In 2012, Jeremy Calhoun and Alton Cryer acted on their passions for youth and the Greater Memphis community by introducing STS Enterprise Corporation. A 501 (c)(3) nonprofit, the organization is dedicated to developing and empowering the next generation of Mid-South leaders. Through Authentic, Transformative and Excellence-Driven programs, the nonprofit is encouraging students to exceed expectations, defy stereotypes, and create an unyielding mindset. Learn more about how STS Enterprise is “Making Excellence The Norm” at

STS Enterprise Rebrands High School Program


In candid conversation, Jeremy Calhoun and Alton Cryer, co-founders of the nonprofit STS Enterprise, will explain they never sought to create a mentoring program. The two young professionals were not interested in hosting sports events for boys or etiquette classes for girls. Calhoun and Cryer wanted to give future generations of Memphians leadership tools to excel.

Thus, the transition from STS Mentoring to STS Strive may have been inevitable. STS Strive is the new name of the nonprofit’s high school leadership program.

“We changed the program’s name because we wanted to differentiate ourselves in the youth development arena,” Calhoun said. “We are doing more than mentoring, as our former name implied, so we need a name that reflects that.”

The mission of STS Strive is to expose students, ages 14-18, to leadership development skills and post-secondary pathways.

“We actually challenged our students to come up with a new name. They came up with strive and we agreed,” Cryer said. “For us, it represents devotion to accomplishing a goal. We want our young people to complete anything that they start.”

Founded in 2012, STS Enterprise’s two programs Strive and Elite, which serves college students, are dedicated to the motto of Making Excellence The Norm among minority youth in the city. Uniquely structured, the nonprofit’s board, executive team and mentors reflect its student population – young, diverse and driven.

While the nonprofit’s high school leadership program has rebranded, the overall organization’s branding will remain the same. STS’ core colors are green, representing growth, and gold, representing high standards. Its logo, an arrow, symbolizes the upward trajectory that the nonprofit aims to establish for engaged youth.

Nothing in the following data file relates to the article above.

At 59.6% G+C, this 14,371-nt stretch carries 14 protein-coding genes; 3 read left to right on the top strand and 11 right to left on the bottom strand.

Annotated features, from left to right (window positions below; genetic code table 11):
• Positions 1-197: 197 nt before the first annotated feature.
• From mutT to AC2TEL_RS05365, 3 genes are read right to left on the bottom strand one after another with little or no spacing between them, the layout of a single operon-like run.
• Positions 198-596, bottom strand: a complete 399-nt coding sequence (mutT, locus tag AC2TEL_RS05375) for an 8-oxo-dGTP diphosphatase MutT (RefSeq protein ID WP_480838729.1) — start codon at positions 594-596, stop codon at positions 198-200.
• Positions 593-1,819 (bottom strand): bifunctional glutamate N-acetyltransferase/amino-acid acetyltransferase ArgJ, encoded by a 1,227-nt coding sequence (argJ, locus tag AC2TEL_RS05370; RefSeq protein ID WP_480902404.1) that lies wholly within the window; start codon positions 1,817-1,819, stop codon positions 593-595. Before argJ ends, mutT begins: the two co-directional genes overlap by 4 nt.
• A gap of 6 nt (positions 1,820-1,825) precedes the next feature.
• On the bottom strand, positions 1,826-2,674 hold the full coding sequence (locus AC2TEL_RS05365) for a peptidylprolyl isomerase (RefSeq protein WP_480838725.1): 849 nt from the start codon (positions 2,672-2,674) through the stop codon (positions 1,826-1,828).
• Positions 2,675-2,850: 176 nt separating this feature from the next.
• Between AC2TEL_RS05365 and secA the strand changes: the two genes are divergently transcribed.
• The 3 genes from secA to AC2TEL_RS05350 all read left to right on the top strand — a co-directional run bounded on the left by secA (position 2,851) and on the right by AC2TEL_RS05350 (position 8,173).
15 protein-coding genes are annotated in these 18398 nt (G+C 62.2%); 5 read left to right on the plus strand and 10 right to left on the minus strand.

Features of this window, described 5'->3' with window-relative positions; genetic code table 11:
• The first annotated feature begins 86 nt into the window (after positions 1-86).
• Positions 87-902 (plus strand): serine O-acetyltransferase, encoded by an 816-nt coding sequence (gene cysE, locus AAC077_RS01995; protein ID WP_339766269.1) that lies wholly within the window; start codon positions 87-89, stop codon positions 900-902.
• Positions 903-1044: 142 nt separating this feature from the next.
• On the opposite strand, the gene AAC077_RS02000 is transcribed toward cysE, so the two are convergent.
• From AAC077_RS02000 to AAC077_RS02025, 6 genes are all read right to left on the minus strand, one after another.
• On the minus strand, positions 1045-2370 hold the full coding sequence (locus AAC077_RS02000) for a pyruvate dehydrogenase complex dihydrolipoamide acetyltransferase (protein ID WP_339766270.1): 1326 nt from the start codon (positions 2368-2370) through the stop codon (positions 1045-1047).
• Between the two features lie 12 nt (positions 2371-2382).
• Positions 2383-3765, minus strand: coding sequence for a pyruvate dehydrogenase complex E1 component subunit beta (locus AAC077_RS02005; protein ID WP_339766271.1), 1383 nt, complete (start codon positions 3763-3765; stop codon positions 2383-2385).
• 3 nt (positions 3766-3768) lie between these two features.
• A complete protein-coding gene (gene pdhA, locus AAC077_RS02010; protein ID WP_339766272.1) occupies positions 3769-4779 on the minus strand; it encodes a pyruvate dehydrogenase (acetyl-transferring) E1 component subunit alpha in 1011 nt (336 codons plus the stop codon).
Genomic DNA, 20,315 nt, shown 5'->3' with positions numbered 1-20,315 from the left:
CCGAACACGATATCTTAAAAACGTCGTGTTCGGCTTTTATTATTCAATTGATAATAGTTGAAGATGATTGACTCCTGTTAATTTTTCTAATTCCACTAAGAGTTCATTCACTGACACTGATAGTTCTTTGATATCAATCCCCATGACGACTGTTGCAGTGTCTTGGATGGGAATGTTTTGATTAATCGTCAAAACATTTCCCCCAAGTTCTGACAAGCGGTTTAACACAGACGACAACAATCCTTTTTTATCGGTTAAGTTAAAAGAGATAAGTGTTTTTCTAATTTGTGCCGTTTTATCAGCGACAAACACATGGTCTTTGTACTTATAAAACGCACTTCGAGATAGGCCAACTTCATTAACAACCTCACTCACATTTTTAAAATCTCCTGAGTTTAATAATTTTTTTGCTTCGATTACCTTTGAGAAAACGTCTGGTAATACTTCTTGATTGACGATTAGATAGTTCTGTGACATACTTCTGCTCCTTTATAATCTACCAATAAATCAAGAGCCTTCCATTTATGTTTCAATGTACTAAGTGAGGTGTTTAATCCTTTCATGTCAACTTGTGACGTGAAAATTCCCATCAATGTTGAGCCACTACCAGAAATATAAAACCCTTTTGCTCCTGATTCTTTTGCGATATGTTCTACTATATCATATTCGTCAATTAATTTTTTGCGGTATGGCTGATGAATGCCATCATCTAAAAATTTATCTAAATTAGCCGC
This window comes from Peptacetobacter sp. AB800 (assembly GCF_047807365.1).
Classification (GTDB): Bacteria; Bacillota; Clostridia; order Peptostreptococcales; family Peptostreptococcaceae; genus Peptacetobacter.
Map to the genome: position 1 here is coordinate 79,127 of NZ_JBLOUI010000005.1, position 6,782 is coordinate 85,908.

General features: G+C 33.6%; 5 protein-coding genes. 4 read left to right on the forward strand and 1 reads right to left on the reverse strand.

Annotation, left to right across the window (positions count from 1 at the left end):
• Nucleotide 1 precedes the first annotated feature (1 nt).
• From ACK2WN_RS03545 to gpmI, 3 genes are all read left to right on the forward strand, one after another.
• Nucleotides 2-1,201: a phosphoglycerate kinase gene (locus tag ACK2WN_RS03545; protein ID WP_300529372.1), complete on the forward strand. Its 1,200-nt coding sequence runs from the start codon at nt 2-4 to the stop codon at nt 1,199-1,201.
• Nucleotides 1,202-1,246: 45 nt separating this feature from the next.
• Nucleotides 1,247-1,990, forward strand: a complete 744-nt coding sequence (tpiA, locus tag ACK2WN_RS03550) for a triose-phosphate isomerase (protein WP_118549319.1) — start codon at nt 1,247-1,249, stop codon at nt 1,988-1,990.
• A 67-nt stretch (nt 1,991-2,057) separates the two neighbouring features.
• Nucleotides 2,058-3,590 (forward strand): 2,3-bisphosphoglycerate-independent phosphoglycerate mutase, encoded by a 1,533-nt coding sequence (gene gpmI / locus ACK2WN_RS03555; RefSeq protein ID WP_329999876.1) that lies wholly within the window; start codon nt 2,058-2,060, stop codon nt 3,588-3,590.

To interview STS Enterprise’s leadership team, email

About STS Enterprise Corporation

In 2012, Jeremy Calhoun and Alton Cryer acted on their passions for youth and the Greater Memphis community by introducing STS Enterprise Corporation. A 501 (c)(3) nonprofit, the organization is dedicated to developing and empowering the next generation of Mid-South leaders. Through Authentic, Transformative and Excellence-Driven programs, the nonprofit is encouraging students to exceed expectations, defy stereotypes, and create an unyielding mindset. Learn more about how STS Enterprise is “Making Excellence The Norm” at

STS Enterprise Takes Memphis Flyer's Top 20<30


Every year The Memphis Flyer, a free weekly newspaper serving the Memphis community, publishes its list of Memphis’ top 20 best and brightest young people. This elite group of people contribute to changing the lives of those that they encounter as well as contributing to the growth of Memphis. This year’s issue, published on January 24th, featured four of STS Enterprise’s very own. Receiving this immense honor were Corbin Carpenter, Steven Sanders, J.B. Smiley, and Kirbi Tucker.

These four individuals have dedicated their careers to serving others by working in areas involving at-risk youth, throwing their hat into the political ring, improving opportunities for education, and fighting poverty. They don’t just talk about the issues, they emerged themselves into them and find a solution. They are the true definition of what it means to create the change you want to see. Special Shout to them and their efforts, STS Enterprise is extremely proud to have these four incredible beings as members of their team. This accomplishment is well deserved and there will be much more to come.